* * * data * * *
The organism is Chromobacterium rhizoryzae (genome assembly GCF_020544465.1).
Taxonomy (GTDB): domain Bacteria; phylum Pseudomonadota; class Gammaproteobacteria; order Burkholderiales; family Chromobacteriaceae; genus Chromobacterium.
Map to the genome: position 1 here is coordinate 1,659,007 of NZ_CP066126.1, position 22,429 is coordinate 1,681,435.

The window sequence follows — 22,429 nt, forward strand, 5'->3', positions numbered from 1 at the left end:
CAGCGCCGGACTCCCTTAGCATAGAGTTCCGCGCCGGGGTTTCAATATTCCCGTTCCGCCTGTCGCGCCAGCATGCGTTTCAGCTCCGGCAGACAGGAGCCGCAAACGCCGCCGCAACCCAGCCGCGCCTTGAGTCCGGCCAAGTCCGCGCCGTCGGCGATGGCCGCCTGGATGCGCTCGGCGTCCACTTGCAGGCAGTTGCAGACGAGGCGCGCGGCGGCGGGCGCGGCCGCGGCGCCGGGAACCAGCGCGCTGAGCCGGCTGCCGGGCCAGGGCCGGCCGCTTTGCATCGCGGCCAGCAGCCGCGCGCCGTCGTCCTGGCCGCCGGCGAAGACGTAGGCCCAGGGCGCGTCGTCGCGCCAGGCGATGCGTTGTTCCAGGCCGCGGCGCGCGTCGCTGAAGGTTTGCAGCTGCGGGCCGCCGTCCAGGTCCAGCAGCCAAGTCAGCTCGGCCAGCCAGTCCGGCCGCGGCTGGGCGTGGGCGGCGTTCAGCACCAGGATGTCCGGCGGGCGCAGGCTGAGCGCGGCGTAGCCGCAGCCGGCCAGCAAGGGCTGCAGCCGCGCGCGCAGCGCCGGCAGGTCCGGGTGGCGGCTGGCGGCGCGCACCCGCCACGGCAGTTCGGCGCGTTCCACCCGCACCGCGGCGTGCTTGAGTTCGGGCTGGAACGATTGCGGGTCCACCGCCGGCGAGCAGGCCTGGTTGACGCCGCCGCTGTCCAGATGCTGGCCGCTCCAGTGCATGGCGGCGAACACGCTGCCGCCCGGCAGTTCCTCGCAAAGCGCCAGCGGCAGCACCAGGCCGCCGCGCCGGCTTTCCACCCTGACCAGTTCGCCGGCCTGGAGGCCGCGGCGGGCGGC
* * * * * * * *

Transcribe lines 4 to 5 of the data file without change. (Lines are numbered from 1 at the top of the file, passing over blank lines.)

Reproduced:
The window sequence follows — 22,429 nt, forward strand, 5'->3', positions numbered from 1 at the left end:
CAGCGCCGGACTCCCTTAGCATAGAGTTCCGCGCCGGGGTTTCAATATTCCCGTTCCGCCTGTCGCGCCAGCATGCGTTTCAGCTCCGGCAGACAGGAGCCGCAAACGCCGCCGCAACCCAGCCGCGCCTTGAGTCCGGCCAAGTCCGCGCCGTCGGCGATGGCCGCCTGGATGCGCTCGGCGTCCACTTGCAGGCAGTTGCAGACGAGGCGCGCGGCGGCGGGCGCGGCCGCGGCGCCGGGAACCAGCGCGCTGAGCCGGCTGCCGGGCCAGGGCCGGCCGCTTTGCATCGCGGCCAGCAGCCGCGCGCCGTCGTCCTGGCCGCCGGCGAAGACGTAGGCCCAGGGCGCGTCGTCGCGCCAGGCGATGCGTTGTTCCAGGCCGCGGCGCGCGTCGCTGAAGGTTTGCAGCTGCGGGCCGCCGTCCAGGTCCAGCAGCCAAGTCAGCTCGGCCAGCCAGTCCGGCCGCGGCTGGGCGTGGGCGGCGTTCAGCACCAGGATGTCCGGCGGGCGCAGGCTGAGCGCGGCGTAGCCGCAGCCGGCCAGCAAGGGCTGCAGCCGCGCGCGCAGCGCCGGCAGGTCCGGGTGGCGGCTGGCGGCGCGCACCCGCCACGGCAGTTCGGCGCGTTCCACCCGCACCGCGGCGTGCTTGAGTTCGGGCTGGAACGATTGCGGGTCCACCGCCGGCGAGCAGGCCTGGTTGACGCCGCCGCTGTCCAGATGCTGGCCGCTCCAGTGCATGGCGGCGAACACGCTGCCGCCCGGCAGTTCCTCGCAAAGCGCCAGCGGCAGCACCAGGCCGCCGCGCCGGCTTTCCACCCTGACCAGTTCGCCGGCCTGGAGGCCGCGGCGGGCGGC